Given a functor $$F$$, a monad $$M=(F, \mu,\eta)$$ and a comonad $$N=(F,\delta, \xi)$$, do $$M, N$$ always compose to form a bimonad?
Not necessarily. Take for example any pointed category $$\mathcal{C}$$, and let $$1$$ denote the category with exactly one morphism. There is a unique functor $$\mathcal{C}\to 1$$, and the functor $$1\to \mathcal{C}$$ that just picks the zero object is both its left and right adjoint. So composing the two gives an endofunctor of $$\mathcal{C}$$ that just maps every object to the zero object of $$\mathcal{C}$$, and this functor has a monad and a comonad structure.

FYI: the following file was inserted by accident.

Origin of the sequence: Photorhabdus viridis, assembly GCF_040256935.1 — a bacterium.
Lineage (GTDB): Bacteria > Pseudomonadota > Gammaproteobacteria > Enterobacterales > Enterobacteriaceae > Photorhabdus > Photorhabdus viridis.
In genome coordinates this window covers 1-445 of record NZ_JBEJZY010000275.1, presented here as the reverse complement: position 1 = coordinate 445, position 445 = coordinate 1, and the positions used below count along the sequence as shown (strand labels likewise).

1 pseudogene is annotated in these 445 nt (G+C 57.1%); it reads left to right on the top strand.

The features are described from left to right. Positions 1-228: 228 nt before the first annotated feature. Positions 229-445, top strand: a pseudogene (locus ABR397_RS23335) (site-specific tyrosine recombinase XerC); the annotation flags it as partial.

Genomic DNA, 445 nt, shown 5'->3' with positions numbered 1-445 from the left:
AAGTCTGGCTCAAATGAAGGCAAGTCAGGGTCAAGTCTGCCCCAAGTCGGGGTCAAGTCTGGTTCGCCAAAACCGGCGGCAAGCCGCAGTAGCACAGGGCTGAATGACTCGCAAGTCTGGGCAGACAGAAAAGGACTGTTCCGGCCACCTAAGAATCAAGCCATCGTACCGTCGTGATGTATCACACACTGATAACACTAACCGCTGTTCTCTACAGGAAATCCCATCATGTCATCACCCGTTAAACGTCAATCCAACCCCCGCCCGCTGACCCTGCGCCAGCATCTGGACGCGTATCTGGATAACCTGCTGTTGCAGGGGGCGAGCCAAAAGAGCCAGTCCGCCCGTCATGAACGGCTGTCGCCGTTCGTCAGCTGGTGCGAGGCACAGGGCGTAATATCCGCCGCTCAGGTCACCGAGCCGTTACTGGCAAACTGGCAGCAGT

However they cannot form a bimonad structure in the sense of this paper. Indeed one of the conditions there is that the composition of the unit and counit is the identity transformation of the identity endofunctor on $$\mathcal{C}$$; but here the unit is $$X\to 0$$ and the counit is $$0\to X$$, so their composition is the zero transformation and not the identity.